Emotions have run high in Texas since Wendy Davis’s epic filibuster of an abortion bill banning procedures after 20 weeks and imposing new regulations on providers. After the state legislature went ahead and pushed through the measure last week during a raucous special session, conservative pundit Erick Erickson decided to stoke the fire with a particularly tasteless tweet: “Dear Liberals, go bookmark this site now,” he taunted, with a link to an online warehouse selling coat hangers.
Needless to say, the joke (if you can call it that) was not appreciated. Pro-choicers lashed out at what they perceived as crass disregard for the very real danger of illegal abortions, while pro-lifers chastised Erickson for hurting their movement. In an “apology” posted on RedState.com Saturday at 2:16 a.m., Erickson called his opponents “kid killers” and punted, “I forget that feminists and other pro-abortion activists really are as humorless as they are stereotyped to be.”
But as true advocates on both sides know, abortion is no laughing matter. To imply that coat-hanger abortions are funny is to show shockingly little respect for everyone involved in the debate: women, their doctors, and even those pro-lifers in Erickson’s own camp who are at least capable of having a civil conversation on the subject.
On Monday Erickson argued his position again more formally and expressed dismay at the vitriol his tweet incited. But midway through, he digressed into a bizarre rant on how pro-choicers have “indoctrinated an entire generation of young feminists into believing the horrors of back alley abortions,” which, he implied, aren’t really all that bad—only 39 women reportedly died from them in 1972, he said, quoting from Right to Life of Michigan. As if that’s supposed to reassure us that Texan women will be A-OK getting illegal abortions. It’s hard to tell what Erickson’s actual stance is here—his original tweet and muddled follow-up seem to be saying that abortions are bad, unless you get them on the black market, in which case, stop complaining, because they aren’t so dire. (One can only imagine what the authors of the recent fetal-pain movement would say in response to the latter charge.)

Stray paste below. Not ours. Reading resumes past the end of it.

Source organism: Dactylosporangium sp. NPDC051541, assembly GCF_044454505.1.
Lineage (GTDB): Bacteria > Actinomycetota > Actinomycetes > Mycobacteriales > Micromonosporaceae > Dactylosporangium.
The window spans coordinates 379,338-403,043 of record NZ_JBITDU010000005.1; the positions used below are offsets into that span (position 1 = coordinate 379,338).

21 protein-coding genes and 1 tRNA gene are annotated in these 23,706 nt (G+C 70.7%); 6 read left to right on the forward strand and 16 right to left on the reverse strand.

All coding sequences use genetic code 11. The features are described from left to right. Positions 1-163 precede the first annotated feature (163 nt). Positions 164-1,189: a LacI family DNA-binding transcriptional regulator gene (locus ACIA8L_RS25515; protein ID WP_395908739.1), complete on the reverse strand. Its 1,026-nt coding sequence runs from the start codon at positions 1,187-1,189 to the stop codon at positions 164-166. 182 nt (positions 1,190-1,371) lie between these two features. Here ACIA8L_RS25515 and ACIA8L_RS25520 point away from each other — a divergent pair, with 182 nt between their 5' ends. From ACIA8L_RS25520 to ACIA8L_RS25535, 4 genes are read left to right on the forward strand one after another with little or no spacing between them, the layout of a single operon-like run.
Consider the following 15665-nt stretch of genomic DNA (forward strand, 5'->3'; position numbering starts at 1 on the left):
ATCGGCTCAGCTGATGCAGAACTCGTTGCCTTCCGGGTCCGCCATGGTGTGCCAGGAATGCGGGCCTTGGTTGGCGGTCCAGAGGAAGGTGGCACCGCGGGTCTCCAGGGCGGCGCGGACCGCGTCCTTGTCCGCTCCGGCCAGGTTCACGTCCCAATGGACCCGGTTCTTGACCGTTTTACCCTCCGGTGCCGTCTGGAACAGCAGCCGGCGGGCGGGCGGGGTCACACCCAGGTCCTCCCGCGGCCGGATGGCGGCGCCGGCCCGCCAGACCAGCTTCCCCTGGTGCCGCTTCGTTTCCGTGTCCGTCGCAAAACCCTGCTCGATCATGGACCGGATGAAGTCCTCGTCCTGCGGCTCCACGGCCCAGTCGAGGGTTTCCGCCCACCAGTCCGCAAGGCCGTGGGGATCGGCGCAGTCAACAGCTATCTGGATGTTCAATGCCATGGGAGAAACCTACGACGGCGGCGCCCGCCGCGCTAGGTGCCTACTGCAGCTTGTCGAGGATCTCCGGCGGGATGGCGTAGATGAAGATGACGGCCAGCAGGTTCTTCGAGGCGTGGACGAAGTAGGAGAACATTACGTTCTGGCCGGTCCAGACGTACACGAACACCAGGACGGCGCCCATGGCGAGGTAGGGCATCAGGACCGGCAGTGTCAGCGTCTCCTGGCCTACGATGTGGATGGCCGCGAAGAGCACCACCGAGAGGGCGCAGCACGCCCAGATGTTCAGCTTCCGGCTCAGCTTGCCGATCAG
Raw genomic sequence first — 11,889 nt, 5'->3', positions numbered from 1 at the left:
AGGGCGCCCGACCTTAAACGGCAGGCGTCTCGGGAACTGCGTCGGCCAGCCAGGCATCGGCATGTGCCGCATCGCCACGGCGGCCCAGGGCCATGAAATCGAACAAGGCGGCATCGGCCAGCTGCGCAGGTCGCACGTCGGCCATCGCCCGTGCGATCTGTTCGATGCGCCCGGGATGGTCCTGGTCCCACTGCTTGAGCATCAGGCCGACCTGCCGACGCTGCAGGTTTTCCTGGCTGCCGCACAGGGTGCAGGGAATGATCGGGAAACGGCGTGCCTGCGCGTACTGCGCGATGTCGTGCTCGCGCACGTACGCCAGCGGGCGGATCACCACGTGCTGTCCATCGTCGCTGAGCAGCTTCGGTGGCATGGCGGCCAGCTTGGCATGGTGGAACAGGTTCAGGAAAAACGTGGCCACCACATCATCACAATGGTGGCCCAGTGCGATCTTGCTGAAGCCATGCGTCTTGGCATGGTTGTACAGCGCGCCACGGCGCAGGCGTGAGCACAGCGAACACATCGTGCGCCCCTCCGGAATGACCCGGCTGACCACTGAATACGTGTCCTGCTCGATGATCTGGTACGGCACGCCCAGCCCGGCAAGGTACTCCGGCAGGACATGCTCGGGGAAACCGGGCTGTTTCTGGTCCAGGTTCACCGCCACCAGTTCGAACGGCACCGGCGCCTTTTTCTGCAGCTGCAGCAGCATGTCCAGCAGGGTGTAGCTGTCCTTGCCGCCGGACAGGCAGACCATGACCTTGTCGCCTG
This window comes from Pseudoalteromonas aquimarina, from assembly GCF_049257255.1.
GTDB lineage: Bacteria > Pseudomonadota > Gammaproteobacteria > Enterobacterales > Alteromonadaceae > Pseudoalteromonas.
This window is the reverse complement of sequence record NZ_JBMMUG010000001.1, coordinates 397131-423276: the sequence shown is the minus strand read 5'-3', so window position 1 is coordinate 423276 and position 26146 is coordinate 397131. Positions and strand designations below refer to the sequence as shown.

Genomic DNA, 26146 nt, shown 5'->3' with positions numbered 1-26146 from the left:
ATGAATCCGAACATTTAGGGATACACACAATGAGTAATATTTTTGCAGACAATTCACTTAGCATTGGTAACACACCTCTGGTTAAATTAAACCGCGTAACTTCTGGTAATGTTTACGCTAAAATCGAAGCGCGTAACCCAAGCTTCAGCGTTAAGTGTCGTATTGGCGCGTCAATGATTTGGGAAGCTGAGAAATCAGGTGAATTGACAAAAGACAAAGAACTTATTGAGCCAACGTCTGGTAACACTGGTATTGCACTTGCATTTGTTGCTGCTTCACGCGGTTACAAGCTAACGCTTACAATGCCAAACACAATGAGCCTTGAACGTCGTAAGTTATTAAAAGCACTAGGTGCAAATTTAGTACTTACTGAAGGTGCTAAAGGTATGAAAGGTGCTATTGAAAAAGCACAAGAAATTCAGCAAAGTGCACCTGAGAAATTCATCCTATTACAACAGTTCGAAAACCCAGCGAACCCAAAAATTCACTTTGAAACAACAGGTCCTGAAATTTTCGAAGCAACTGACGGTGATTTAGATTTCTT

Unfortunately, laws like the one in Texas likely will cause women to make fraught decisions like turning to unregulated measures to terminate an unwanted pregnancy. Laws that impose unnecessarily strict regulations on clinics, called Targeted Regulation of Abortion Providers, have already proved to be problematic for women in other states. As the Guttmacher Institute has predicted, “if these increasingly burdensome TRAP laws are allowed to stand, they may prove remarkably successful in accomplishing what decades of restrictions, protests and even outright violence failed to do,” namely, close clinics. And when clinics close, women must travel farther distances to receive medical care, often causing them to miss work and lose wages, or else give up—or resort to more desperate measures.
As The New York Times reported this weekend, Texan women are already beginning to cross the Mexican border to purchase the pill misoprostol, which induces miscarriage “about 85 percent of the time,” but can also “cause serious bleeding or a partial abortion.”
As more women lose access to safe clinics, we’ll likely only see a reverse in maternal-mortality statistics. At a medical clinic, the risk of death is less than 0.3 percent. By contrast, in the late 1920s, The Atlantic reports “some 15,000 women a year died from abortions.” Laws like the one in Texas have real consequences for women and their families. No one, particularly those with a public platform, should turn them into fodder for coarse and foolish jokes.